I could be wrong, but I think the main difficulty with Tobit has to do with the manuscript copies that we have. Most of the other stuff can be explianed different than the way Liberals/modernists attack the Protocanon with difficulties. Most conservatives explain those away. But from the looks of it, there seems to be a problem in the copies that we have of Tobit. If older copies were found then that would solve the main difficulty. At least from what I see from Roman Catholic Apologists.

What's in 1st Macc? I know Hunnekais found in one of the Maccs, I think Hebrews chapter 11 references one of the Macc's

But yeah, like I said, I'm still new to the deuteros. So it's going to be a while before I get use to them.

Did you know that D.L. Moodies Bible had these books in his appendix? Infanct, I think most protestant bibles had them in thier appendixes until the 17 hundred in England and the mid to late 18 hundreds in North America.

People point the finger at Puritan "Bible societies". Some think that they were the ones that got protestant publishers to stop publishing them in the Bibles.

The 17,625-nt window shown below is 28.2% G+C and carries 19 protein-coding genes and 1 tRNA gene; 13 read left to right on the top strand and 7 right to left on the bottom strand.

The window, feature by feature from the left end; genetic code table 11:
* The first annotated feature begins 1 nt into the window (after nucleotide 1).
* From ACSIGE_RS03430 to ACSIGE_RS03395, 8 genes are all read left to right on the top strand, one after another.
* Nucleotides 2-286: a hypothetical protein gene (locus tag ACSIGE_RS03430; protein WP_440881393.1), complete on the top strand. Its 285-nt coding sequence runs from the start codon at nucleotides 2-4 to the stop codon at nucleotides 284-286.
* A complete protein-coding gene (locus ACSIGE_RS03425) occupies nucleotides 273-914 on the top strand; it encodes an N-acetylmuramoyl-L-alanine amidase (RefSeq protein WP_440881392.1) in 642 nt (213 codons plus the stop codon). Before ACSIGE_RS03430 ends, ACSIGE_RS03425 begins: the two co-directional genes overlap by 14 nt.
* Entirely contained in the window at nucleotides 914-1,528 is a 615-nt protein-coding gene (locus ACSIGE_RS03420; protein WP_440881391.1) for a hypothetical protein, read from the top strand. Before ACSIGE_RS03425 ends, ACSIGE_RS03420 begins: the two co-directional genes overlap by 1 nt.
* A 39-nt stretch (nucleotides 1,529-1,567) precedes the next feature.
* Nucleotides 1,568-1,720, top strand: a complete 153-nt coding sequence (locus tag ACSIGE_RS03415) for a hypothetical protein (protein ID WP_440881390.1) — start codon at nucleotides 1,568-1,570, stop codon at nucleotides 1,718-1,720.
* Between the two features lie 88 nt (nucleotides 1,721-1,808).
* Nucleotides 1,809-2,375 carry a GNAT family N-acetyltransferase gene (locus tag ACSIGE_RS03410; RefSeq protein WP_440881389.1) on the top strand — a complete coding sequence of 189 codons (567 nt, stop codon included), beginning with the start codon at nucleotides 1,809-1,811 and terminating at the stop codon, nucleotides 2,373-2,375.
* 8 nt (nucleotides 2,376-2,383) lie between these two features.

I know that protestants never saw them as scripture, but at onetime they use to be in the appendixes, after the example of Martin Luther.

Take care


Jnorm said...

I know in the western christian world there was a fued in regards to this books when Saint Jerome put them on blast. And ever since then, you had those that followed Jerome's commentary in regards to these books and those that didn't.

Most of the church councils included these works, but some people still followed Jerome anyway.

The Protestants seemed to follow Saint Jerome in the matter, while Rome did not.

Infact, alot of the arguments against the D.C's and the LXX in general can be traced back to Jerome's commentary in the Latin vulgate.


Anonymous said...

1 Maccabees (and sequels) records the history of the Maccabean revolt, which has been very significant to historians!

Augustine quoted from the DC quite exstinsively! And the DC was in the first edition of the KJV, 1611! Something that William Grady and Gail Riplinger lament!

Good point about Tobit. I had not thought of that.


Jnorm said...

oh ok, my bad. Yeah, Saint Augustin was an advocate of the D.C.'s infanct, he argued with Saint Jerome about the issue.

And your right about the KJV